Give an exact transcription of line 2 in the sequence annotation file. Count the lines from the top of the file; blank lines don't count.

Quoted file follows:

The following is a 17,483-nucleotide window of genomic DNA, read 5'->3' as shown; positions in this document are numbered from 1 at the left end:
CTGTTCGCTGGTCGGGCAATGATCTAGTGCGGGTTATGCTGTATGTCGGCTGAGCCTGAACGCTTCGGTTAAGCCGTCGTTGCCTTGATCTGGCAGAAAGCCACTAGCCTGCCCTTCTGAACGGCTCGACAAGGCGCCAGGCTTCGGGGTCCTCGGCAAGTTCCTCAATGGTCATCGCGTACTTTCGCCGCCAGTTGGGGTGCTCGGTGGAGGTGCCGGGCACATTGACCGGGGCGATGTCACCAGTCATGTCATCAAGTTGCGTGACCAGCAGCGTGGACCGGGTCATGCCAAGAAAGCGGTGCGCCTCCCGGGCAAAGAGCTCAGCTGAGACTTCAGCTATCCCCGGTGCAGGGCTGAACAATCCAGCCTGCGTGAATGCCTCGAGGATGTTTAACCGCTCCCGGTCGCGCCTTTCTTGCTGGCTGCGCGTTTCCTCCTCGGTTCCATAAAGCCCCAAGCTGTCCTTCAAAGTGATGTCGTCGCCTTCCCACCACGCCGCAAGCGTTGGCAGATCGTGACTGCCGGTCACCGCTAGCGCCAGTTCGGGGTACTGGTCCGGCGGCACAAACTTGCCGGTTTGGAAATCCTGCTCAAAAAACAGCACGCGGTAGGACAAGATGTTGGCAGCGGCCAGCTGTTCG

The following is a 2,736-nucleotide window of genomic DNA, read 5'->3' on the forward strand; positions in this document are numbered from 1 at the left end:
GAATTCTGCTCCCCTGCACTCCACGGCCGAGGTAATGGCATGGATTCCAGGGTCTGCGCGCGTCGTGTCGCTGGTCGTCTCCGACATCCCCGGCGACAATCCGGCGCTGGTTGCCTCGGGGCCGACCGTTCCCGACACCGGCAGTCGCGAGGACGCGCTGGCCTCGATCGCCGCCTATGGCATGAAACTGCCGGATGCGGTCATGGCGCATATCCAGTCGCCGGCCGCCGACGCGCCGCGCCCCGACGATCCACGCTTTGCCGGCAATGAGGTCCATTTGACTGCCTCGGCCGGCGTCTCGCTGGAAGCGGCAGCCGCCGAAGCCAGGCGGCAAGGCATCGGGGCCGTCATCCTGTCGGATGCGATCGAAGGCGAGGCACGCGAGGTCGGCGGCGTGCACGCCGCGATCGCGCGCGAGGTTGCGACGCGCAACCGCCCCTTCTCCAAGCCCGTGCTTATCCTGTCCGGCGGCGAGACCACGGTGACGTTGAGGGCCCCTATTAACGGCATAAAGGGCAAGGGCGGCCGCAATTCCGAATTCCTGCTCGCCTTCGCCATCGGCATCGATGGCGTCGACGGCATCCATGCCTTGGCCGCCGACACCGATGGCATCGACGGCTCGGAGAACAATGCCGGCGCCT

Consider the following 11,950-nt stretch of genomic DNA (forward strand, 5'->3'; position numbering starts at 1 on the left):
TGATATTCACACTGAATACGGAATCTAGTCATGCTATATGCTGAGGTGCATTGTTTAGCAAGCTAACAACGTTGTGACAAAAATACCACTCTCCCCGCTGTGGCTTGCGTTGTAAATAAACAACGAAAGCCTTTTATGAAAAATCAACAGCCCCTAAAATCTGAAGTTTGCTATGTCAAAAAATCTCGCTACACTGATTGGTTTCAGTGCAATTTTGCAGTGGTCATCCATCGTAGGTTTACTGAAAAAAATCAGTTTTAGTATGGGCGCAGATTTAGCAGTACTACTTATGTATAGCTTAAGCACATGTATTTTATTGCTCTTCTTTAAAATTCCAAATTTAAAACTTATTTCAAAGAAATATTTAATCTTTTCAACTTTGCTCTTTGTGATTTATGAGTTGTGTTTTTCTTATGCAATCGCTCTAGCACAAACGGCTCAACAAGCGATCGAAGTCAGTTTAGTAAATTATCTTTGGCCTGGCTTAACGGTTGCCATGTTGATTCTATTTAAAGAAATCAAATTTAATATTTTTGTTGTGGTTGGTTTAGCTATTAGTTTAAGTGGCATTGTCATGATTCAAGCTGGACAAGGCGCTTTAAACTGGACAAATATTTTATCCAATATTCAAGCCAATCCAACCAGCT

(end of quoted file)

CTGTTCGCTGGTCGGGCAATGATCTAGTGCGGGTTATGCTGTATGTCGGCTGAGCCTGAACGCTTCGGTTAAGCCGTCGTTGCCTTGATCTGGCAGAAAGCCACTAGCCTGCCCTTCTGAACGGCTCGACAAGGCGCCAGGCTTCGGGGTCCTCGGCAAGTTCCTCAATGGTCATCGCGTACTTTCGCCGCCAGTTGGGGTGCTCGGTGGAGGTGCCGGGCACATTGACCGGGGCGATGTCACCAGTCATGTCATCAAGTTGCGTGACCAGCAGCGTGGACCGGGTCATGCCAAGAAAGCGGTGCGCCTCCCGGGCAAAGAGCTCAGCTGAGACTTCAGCTATCCCCGGTGCAGGGCTGAACAATCCAGCCTGCGTGAATGCCTCGAGGATGTTTAACCGCTCCCGGTCGCGCCTTTCTTGCTGGCTGCGCGTTTCCTCCTCGGTTCCATAAAGCCCCAAGCTGTCCTTCAAAGTGATGTCGTCGCCTTCCCACCACGCCGCAAGCGTTGGCAGATCGTGACTGCCGGTCACCGCTAGCGCCAGTTCGGGGTACTGGTCCGGCGGCACAAACTTGCCGGTTTGGAAATCCTGCTCAAAAAACAGCACGCGGTAGGACAAGATGTTGGCAGCGGCCAGCTGTTCG